The example embodiments are applicable for use with all types of cellular networks and local radio networks, including wireless local area networks (WLAN), and interconnected systems using SIP for voice, message, data and image transfers between systems in such networks. For example, 3rd generation GSM networks include data networks using General Packet Radio Service (GPRS) technology for mobile data networking services and personal multimedia services, and Enhanced Data Rates for Global Evolution (EDGE) technology for high bit rate data services. GPRS technology is used in GSM networks to enable users to connect at higher data rates and facilitate applications such as wireless email and web-browsing. EDGE boosts data speeds and allows video and mobile multimedia applications with data rates as high as 473 kbps. BlueTooth networks and/or Wideband CDMA (WCDMA) networks may be used in place of the wireless local area networks (WLAN). However, for the sake of simplicity, discussions will concentrate mainly on mobility and service recovery in a 3G cellular network such as that described in 3GPP TS 23.228 V5.0.0.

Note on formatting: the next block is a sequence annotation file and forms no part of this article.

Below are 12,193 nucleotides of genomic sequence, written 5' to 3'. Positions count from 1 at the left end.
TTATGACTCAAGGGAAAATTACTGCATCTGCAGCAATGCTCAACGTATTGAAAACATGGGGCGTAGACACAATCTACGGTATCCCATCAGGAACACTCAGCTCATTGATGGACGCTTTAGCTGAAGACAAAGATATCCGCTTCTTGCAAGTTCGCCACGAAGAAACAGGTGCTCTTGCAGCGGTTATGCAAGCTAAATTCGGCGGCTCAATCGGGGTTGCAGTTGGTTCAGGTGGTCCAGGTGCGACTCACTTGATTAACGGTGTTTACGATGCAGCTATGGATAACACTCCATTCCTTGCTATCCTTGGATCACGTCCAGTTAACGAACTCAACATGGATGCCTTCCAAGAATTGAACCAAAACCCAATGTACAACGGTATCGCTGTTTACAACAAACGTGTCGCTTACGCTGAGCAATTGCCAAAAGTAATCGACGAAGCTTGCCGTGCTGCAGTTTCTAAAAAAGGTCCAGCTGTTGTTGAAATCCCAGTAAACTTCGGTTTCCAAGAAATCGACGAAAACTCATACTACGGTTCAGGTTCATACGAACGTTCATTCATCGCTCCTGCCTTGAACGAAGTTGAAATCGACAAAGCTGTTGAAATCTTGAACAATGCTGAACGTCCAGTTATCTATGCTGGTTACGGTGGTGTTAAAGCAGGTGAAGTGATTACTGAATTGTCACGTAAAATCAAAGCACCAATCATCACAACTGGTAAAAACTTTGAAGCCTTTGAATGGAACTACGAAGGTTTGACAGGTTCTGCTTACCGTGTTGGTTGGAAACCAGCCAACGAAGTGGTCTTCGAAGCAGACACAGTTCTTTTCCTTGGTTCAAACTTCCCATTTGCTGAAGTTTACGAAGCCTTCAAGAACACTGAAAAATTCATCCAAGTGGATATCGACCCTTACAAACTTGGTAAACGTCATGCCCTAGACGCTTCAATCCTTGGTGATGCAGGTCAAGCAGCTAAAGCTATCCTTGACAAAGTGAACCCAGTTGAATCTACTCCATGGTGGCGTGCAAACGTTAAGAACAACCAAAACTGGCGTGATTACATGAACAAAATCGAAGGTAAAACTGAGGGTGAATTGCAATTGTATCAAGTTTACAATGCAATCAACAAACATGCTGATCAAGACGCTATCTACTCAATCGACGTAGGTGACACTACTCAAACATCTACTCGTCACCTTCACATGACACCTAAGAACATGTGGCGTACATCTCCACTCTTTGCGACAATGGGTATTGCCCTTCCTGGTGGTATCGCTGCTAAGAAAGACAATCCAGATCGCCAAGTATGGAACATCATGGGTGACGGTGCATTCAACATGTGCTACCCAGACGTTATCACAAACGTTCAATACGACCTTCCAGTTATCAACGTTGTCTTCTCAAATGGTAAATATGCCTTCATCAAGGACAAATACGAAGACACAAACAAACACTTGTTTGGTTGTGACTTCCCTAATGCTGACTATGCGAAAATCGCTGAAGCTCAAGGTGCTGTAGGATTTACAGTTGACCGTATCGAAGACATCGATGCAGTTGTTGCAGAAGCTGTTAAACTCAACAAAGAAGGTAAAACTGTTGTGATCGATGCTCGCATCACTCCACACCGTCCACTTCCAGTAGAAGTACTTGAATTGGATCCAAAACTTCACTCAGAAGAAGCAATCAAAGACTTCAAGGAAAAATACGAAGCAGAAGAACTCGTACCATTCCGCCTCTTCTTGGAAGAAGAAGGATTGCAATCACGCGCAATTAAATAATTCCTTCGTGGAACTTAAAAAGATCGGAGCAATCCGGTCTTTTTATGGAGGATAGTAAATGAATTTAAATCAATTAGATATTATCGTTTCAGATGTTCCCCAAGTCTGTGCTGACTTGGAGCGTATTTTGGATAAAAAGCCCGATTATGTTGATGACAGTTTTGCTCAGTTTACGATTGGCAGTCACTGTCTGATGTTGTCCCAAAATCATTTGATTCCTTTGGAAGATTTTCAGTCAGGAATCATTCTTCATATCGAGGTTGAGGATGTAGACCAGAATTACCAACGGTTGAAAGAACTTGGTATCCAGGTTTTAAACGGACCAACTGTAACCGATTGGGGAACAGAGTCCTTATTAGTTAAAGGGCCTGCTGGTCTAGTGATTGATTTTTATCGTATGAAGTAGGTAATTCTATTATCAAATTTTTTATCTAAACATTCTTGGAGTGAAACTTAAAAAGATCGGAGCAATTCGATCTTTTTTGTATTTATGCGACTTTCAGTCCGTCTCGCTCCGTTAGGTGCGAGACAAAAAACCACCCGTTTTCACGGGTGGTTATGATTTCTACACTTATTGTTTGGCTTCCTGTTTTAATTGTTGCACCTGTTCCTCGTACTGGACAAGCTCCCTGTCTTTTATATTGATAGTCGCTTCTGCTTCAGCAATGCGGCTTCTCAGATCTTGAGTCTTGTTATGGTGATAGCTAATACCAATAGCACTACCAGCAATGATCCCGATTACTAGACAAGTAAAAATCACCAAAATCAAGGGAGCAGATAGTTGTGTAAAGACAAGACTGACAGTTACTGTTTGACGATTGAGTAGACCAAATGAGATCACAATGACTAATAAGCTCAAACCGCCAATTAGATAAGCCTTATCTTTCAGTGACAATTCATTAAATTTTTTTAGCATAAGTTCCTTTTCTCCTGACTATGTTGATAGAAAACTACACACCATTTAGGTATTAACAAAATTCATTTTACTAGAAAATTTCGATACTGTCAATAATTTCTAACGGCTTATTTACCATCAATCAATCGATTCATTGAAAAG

The example embodiments use a new, specially designated subscribe message in the SIP event notification scheme to have information made available to a user's terminal. However, the principles and features of the example embodiments are not restricted in their application to SIP, and can be applied to any messaging protocol providing for subscription messages and notification messages. Attention now is directed to the drawings and particularly to FIG. 2, which shows the flow diagram for a mobility and service recovery method according to the example embodiments, keeping in mind that the example embodiments may be carried out in a variety of different networks.